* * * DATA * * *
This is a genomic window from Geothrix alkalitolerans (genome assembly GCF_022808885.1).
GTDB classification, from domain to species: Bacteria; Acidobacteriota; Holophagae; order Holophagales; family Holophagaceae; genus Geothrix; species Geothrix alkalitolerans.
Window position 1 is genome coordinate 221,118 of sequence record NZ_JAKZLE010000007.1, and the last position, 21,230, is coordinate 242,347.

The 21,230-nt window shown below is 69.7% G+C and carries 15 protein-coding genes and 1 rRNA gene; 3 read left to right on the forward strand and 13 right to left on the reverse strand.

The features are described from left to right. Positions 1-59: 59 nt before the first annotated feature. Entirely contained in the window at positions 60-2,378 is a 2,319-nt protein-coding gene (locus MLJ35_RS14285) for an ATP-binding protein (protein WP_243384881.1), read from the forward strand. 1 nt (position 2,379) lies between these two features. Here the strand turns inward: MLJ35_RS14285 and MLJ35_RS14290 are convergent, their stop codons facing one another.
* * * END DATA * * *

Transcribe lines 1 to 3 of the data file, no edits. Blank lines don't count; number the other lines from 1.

This is a genomic window from Geothrix alkalitolerans (genome assembly GCF_022808885.1).
GTDB classification, from domain to species: Bacteria; Acidobacteriota; Holophagae; order Holophagales; family Holophagaceae; genus Geothrix; species Geothrix alkalitolerans.
Window position 1 is genome coordinate 221,118 of sequence record NZ_JAKZLE010000007.1, and the last position, 21,230, is coordinate 242,347.